Infrastructure Services are definitely undergoing a major transformation. How does one navigate the web of emerging technology trends and stay ahead of the game? Read on to learn more on our Infra Matters blog.

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November 7, 2013

DevOps: Befriending the alien

We are living in interesting times where organizations are re-thinking their commitment to value. There is more focus on the question: "Are we doing this right and creating value?"

 

Globally, production cycle times are getting reduced and time to market for any product is expected to be "quick". There is a concerted focus on automation which has given birth to relatively new jargons such as DevOps, Orchestration etc. Despite decades of process and policy re-engineering, we run the risk of missing out on success without automation systems to support us. 


So what are we trying to bring in our lives?  


DevOps is an interesting practice that has silently invaded the IT professional's sphere of influence - almost like the friendly neighborhood alien made famous by Steven Spielberg.

Let us figure out for a minute on what is DevOps and why it makes a difference to us here?


"DevOps is associated with a collaborative set of practices that "influences" IT Development, Testing & Operations/Service Management staff to join hands and deliver high quality IT Services/applications to the end-users "more frequently & consistently".


Based on my recent experiences with clients and prospects, I can say that nearly every global IT organization has heard about it and is interested to explore this 'jargon' (I say this is a jargon since there is no official framework which is authoritative enough to set a global definition and prescription to implement DevOps).

 

I have a rather radical observation and interpretation here. Innovations in technology mainly around Cloud, Mobility & Social space has taken a big lead compared to people practice maturity levels. There are expectations now to roll out frequent application/service releases - in some cases, a daily release.


This has resulted in the need of more "people centric" development methodologies that sometimes need radical shifts in organizational philosophy. For e.g. how many of us have actually seen  application development and IT operations members sitting together in the same room working daily to rollout regular releases?

 

In the next couple of years, this debate is likely to continue about how much of local collaboration is required to make DevOps a realistic goal. Again, technology has moved ahead in the game here, and it can be actually seen among the DevOps tool vendors where they aggressively claim to make this happen.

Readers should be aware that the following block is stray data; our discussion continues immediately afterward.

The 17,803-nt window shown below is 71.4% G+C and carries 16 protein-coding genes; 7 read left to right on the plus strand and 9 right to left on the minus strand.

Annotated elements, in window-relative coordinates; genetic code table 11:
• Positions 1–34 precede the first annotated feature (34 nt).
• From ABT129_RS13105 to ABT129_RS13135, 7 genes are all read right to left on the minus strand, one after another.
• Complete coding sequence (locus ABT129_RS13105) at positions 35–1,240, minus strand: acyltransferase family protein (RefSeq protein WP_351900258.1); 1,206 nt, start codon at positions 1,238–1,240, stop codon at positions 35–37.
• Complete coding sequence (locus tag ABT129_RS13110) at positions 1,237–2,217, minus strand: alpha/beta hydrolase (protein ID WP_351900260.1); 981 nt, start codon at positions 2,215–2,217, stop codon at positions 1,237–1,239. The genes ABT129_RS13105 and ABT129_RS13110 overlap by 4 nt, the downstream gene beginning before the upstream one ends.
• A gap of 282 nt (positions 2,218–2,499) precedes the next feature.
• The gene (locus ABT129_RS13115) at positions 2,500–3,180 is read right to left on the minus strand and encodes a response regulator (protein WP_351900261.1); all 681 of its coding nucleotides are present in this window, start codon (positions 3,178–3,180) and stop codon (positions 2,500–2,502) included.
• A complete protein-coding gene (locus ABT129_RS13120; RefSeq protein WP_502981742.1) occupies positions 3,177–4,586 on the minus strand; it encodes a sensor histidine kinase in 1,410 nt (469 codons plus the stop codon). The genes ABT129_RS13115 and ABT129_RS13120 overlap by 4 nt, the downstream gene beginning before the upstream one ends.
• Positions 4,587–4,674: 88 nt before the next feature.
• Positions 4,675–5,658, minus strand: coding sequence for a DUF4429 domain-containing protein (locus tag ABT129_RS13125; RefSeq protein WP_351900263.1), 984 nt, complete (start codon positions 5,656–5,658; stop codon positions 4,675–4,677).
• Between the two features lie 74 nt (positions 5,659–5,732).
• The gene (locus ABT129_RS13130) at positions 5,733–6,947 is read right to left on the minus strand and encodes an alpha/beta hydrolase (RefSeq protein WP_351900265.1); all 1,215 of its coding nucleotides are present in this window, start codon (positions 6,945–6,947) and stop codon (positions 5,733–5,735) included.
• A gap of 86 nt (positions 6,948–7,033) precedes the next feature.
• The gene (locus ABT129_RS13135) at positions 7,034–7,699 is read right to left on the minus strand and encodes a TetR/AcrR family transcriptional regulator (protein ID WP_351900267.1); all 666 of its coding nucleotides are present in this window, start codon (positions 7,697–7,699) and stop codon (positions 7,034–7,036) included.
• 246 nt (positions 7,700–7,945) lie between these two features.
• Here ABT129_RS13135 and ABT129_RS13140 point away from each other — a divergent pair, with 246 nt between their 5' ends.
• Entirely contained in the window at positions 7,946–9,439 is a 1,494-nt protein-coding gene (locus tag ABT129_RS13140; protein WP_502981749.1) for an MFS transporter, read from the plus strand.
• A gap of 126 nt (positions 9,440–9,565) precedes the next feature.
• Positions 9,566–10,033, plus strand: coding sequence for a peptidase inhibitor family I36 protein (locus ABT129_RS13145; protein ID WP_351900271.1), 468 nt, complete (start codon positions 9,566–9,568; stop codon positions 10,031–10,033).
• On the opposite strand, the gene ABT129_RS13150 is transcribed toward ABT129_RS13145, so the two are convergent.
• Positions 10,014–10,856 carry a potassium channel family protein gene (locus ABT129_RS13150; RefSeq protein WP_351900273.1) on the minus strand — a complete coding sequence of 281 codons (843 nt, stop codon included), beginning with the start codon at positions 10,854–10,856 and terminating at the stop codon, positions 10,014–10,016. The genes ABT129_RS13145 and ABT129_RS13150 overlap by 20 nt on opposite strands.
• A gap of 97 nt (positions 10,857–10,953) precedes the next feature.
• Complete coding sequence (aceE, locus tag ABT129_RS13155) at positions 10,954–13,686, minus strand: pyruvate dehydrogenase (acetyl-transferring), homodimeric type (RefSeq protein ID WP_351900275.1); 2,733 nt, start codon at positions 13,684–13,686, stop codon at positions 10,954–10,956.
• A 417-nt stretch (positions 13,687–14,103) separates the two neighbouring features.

There are tools in the market that claim to automate the entire software delivery provided the developer writes the code (many a times using re-usable components), tester has uploaded the test cases at the same time when code is written and the environment/infrastructure is readily available on-demand. In a nutshell, you can check-in the code into a repository and go home; the rest is taken care of by the systems to make the new release available to the end-users.

But reality is different. It will not be so easy to adopt this disciplined practice - it is like applying moral science lessons in a chemistry lab!


The success of this concept hinges on the level of understanding of all the stakeholders involved and befriending this concept - however alien it may sound. (In the end, even the scientist ended up liking ET!)

September 26, 2013

7 steps to a smarter IT Front End

 

We often praise a particular front end as compared to another. The world of Graphical user interfaces has transcended from PC's to Mac's to smartphones. But quite often the IT department ignores the 'Front End' that the modern user expects from IT. Most are fixated on the Service Desk as that all empowering front end. Even ITIL has prescriptive definitions. One can argue that this is not at all the case especially from an end user perspective.

 

We often hear the complaints of IT being slow, ineffective or behind on support commitments. Though there may be some truth to this, there's much to do with ignoring perceptions that have built up over time in user's minds. So what is that 'Front end'- I would define that as a cohesive combination of Resources, Service Desk response times, average speed of resolution, automated Service Catalog and a comprehensive Knowledge base.

 

So how does an organization build up that smart IT front end? Here are 7 steps to get going-

 

1)     Handle all actionable Service Requests through a single service catalog- Basically 100% of Service Requests should go centrally into one service catalog. Insist that the service should not exist if it does not exist on the Service Catalog! Obviously this requires a major change to sunset all kinds of tools and manual services, but the effort to consolidate on one clean interface is worth the time and effort.